Lights in the Lagoon

Jahson Alemu discusses the phenomenon known as bioluminescence, and conditions where it thrives: the protected Bon Accord Lagoon in Tobago is one of these rare spots.. Jahson is a marine biologist completing his PhD study on Buccoo Reef and its value in the ecosystem of south-west Tobago. This feature was first published in Tobago Newsday on Thursday, December 8, 2016. Follow Jahson on twitter: @jahson_alemu.

Imagine a world without light!

That may seem difficult to imagine and it is likely you don’t think about it often! But for several animals part of their lives are spent in absolute darkness (such as at night or in the deep sea), and as such, they have evolved to cope with life in darkness by producing their own light, much like fireflies. This ability is called bioluminescence and simply put, it is the production of light due to an internal chemical reaction. More technically, it is the light energy produced as a result of the interaction of the compound luciferin with oxygen catalysed by the enzyme luciferase. Regardless, bioluminescence allows organisms to produce their own light, which we see as glowing in the dark, and the darker it is, the more intense the glow. This ability is used quite often in the marine environment by several species to attract prey (e.g. anglerfish), scare away or confuse predators (e.g. plankton), to attract mates (e.g. lanternfish), and even to communicate (e.g. plankton and squid). Interestingly, dinoflagellates (tiny unicellular bioluminescent marine plankton), are the most commonly seen example of bioluminescence.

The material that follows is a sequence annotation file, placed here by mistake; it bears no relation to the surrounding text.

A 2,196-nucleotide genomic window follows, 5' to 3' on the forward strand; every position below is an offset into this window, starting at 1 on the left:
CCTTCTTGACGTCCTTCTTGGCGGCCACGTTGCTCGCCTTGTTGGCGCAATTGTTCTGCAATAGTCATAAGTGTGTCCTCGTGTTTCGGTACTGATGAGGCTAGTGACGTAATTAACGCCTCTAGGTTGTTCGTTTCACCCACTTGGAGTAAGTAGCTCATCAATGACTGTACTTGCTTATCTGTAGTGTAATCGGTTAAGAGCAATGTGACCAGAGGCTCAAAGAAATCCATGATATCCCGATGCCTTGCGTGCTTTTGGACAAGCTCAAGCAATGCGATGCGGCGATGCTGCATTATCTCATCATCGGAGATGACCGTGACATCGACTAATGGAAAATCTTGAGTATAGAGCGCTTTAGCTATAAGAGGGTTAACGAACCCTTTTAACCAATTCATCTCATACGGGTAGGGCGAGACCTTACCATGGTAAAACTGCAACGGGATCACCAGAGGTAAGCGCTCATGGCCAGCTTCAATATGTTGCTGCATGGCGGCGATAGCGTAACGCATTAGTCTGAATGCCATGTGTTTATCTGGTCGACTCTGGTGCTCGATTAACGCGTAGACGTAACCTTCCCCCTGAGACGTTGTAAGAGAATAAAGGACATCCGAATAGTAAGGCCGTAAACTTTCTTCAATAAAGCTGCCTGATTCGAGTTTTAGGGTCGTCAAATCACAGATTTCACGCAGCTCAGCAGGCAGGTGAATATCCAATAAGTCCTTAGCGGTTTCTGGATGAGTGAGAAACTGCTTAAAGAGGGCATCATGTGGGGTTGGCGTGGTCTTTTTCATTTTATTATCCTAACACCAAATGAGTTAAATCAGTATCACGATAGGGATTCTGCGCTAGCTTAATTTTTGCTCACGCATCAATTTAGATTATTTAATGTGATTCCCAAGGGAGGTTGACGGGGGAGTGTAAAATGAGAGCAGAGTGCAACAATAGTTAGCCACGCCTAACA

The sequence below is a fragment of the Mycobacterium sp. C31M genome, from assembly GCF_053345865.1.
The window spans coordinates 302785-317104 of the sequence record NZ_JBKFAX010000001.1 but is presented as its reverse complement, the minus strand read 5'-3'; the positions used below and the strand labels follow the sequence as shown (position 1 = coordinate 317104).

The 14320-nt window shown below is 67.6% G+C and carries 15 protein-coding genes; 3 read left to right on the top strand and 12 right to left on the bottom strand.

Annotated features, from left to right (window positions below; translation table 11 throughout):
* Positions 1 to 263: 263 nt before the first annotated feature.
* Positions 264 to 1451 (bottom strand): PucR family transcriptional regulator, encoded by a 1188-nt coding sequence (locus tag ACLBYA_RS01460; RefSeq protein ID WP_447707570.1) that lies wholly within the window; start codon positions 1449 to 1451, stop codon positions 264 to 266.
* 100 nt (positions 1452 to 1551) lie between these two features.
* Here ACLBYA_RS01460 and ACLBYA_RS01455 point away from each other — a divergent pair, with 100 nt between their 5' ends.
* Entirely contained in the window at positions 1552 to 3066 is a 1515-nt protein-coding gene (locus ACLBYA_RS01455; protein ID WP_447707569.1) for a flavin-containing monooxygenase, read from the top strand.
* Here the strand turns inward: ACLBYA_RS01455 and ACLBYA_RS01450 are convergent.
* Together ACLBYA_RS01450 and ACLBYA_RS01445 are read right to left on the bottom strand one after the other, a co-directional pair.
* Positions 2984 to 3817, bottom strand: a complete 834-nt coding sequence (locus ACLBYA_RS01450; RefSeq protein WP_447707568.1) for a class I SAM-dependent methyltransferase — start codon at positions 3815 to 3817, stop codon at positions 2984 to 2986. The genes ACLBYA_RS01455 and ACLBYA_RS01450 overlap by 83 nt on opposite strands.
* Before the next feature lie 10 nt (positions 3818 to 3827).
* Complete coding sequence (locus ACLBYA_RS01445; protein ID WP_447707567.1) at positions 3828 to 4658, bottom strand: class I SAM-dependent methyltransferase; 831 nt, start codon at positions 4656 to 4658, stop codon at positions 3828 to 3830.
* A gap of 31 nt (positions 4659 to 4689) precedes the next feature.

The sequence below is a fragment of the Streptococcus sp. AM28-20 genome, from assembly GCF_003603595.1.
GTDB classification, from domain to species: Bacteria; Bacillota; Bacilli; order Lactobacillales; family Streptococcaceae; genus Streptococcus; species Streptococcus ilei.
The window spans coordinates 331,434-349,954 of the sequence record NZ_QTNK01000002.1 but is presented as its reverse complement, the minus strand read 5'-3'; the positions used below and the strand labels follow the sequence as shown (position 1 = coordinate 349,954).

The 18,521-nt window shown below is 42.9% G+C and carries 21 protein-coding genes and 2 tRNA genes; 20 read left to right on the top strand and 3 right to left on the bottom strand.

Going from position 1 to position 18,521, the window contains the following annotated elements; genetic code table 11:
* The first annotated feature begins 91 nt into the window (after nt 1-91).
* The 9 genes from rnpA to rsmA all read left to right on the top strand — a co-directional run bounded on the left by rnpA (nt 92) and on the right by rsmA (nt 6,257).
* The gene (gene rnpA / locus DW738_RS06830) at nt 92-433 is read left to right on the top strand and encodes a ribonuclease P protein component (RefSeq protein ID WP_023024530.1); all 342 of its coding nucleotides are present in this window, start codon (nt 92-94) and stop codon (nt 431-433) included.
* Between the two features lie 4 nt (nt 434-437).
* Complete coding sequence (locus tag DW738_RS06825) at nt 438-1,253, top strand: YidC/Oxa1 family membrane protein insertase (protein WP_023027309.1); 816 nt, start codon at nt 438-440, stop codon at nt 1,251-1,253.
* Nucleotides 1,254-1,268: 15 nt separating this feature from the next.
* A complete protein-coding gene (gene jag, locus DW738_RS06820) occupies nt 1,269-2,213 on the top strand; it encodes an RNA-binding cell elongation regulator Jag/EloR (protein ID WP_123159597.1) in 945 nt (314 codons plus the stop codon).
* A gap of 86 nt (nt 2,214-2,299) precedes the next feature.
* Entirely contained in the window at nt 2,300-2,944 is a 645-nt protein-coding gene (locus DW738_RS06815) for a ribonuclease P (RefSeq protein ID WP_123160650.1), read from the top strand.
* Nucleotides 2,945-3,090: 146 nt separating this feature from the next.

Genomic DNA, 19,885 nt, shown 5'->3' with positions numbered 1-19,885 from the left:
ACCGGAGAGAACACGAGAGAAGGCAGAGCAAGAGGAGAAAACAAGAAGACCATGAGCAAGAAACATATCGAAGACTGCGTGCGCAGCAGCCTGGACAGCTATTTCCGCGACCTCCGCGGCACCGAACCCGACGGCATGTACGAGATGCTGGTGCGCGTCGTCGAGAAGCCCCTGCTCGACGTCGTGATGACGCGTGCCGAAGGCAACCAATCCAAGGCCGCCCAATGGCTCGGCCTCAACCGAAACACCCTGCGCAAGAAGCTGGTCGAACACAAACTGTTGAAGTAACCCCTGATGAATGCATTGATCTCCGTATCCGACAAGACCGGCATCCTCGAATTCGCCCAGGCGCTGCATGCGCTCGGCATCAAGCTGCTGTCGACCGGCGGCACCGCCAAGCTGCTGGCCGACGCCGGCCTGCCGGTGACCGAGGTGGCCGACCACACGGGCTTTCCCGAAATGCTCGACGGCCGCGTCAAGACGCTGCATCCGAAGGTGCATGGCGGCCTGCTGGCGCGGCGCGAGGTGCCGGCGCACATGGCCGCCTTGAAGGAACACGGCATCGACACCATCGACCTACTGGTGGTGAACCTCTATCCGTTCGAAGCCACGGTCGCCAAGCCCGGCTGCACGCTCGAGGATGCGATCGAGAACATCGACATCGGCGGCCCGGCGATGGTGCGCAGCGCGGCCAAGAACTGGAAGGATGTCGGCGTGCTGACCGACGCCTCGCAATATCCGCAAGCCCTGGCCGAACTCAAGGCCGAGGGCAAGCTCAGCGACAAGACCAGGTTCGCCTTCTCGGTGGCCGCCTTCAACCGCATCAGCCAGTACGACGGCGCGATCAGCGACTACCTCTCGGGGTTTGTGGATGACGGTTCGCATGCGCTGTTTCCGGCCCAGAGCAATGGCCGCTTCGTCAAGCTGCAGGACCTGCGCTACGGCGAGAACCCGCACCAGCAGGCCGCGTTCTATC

I’ll never forget the excitement I felt when I first saw bioluminescence as the ocean shimmered in fleeting sparkles of green around Gasparee Island. I would have the same feeling several years later while on a night dive in Tobago, where as I descended to 100ft, with every motion, ghostly threads of green and yellow trailed behind me. But it wouldn’t be until 2014 while on a bioluminescence tour with Radical Sports in the Bon Accord Lagoon that I would be awed by the cinema of living light.

The Bon Accord Lagoon, Tobago, is one of those rare places (called biobays) where conditions are right for bioluminescence. Photo courtesy Islands of Trinidad and Tobago